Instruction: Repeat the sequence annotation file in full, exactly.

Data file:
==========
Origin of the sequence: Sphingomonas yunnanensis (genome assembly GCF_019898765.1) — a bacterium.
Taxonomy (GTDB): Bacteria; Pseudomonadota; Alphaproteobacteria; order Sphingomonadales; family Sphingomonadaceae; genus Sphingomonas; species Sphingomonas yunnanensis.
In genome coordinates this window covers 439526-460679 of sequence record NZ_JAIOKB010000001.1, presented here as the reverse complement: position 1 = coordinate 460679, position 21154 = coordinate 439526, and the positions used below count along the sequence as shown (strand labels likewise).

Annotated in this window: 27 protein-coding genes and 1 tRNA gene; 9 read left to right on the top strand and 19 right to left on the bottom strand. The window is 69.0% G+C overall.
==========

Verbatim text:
Origin of the sequence: Sphingomonas yunnanensis (genome assembly GCF_019898765.1) — a bacterium.
Taxonomy (GTDB): Bacteria; Pseudomonadota; Alphaproteobacteria; order Sphingomonadales; family Sphingomonadaceae; genus Sphingomonas; species Sphingomonas yunnanensis.
In genome coordinates this window covers 439526-460679 of sequence record NZ_JAIOKB010000001.1, presented here as the reverse complement: position 1 = coordinate 460679, position 21154 = coordinate 439526, and the positions used below count along the sequence as shown (strand labels likewise).

Annotated in this window: 27 protein-coding genes and 1 tRNA gene; 9 read left to right on the top strand and 19 right to left on the bottom strand. The window is 69.0% G+C overall.